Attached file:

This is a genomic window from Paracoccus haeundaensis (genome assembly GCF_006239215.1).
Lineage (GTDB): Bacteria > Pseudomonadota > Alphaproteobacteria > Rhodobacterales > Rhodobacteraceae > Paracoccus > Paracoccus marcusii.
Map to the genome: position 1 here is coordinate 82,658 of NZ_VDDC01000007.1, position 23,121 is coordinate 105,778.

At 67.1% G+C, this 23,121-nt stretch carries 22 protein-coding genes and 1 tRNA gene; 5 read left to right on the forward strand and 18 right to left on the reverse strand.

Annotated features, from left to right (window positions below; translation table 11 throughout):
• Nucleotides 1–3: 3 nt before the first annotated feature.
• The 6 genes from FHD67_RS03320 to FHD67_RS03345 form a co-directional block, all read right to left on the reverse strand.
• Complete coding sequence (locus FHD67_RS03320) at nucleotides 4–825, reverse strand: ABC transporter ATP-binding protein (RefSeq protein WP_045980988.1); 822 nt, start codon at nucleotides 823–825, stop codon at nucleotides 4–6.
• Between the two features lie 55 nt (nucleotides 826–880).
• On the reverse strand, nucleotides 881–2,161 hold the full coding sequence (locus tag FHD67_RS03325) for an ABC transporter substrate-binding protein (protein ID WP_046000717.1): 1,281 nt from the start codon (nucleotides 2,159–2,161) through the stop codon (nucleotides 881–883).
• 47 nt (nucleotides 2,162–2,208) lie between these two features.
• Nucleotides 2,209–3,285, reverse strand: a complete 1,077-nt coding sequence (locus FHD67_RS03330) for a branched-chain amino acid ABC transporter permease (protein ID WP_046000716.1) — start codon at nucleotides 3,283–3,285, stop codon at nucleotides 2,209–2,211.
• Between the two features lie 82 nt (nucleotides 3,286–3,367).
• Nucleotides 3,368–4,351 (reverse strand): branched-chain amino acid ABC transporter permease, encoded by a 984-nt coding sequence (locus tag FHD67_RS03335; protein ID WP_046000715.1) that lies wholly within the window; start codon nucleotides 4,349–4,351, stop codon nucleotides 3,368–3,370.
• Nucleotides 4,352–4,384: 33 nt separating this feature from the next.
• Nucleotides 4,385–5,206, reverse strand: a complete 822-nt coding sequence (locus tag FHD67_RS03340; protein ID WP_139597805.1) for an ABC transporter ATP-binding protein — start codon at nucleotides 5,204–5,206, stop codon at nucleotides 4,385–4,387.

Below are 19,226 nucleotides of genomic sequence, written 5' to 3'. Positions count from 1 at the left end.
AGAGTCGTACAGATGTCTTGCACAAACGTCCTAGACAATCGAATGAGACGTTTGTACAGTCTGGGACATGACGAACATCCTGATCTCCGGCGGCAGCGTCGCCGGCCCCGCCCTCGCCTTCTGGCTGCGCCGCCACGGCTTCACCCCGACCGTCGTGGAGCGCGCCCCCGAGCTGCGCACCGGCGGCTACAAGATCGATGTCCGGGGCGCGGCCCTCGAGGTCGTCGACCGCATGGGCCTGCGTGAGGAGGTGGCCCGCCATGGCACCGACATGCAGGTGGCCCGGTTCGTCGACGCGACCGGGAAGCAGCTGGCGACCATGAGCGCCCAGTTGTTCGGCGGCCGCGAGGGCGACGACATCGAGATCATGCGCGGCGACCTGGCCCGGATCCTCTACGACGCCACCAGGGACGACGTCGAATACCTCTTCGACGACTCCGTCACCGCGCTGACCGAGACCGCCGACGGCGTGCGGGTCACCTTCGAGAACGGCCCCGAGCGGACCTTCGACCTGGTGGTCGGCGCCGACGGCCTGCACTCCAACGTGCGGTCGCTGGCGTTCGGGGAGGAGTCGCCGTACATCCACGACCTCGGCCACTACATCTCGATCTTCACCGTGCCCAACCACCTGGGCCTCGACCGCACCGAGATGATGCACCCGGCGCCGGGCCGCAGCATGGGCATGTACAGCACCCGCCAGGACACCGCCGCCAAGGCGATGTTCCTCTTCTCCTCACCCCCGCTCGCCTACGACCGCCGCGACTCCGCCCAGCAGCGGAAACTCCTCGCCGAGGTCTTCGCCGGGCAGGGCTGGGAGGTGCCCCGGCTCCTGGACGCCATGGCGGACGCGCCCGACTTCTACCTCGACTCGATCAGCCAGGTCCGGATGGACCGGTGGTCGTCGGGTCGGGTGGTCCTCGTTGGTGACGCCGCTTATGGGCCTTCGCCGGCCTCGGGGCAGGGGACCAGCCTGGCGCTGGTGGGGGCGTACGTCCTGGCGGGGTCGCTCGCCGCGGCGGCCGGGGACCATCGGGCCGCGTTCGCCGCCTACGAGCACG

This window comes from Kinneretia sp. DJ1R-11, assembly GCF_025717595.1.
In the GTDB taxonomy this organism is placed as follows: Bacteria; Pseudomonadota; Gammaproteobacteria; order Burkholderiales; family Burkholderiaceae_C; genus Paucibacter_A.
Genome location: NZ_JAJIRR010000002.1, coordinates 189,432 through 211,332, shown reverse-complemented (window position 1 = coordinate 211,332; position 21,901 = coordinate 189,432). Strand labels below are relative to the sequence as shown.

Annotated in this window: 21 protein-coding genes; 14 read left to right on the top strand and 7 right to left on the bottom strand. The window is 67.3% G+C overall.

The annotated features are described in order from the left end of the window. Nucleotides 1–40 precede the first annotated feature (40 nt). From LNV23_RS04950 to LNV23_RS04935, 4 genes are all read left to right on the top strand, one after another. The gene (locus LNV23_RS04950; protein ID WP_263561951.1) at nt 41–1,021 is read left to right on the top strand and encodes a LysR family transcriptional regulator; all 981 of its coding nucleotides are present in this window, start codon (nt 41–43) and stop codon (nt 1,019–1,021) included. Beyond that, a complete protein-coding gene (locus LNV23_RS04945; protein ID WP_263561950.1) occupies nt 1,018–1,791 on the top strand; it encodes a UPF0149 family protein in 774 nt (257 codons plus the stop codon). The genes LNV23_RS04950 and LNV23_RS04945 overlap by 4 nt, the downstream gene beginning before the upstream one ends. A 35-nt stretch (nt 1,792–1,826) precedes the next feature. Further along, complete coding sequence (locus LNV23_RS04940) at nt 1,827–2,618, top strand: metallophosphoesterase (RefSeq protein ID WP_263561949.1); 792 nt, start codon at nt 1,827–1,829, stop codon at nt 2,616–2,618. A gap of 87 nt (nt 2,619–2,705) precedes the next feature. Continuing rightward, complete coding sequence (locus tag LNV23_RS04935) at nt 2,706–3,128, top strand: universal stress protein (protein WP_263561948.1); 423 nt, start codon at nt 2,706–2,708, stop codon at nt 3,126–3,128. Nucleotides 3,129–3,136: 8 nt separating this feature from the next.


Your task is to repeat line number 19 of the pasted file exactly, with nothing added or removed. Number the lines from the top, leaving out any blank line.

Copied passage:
This window comes from Kinneretia sp. DJ1R-11, assembly GCF_025717595.1.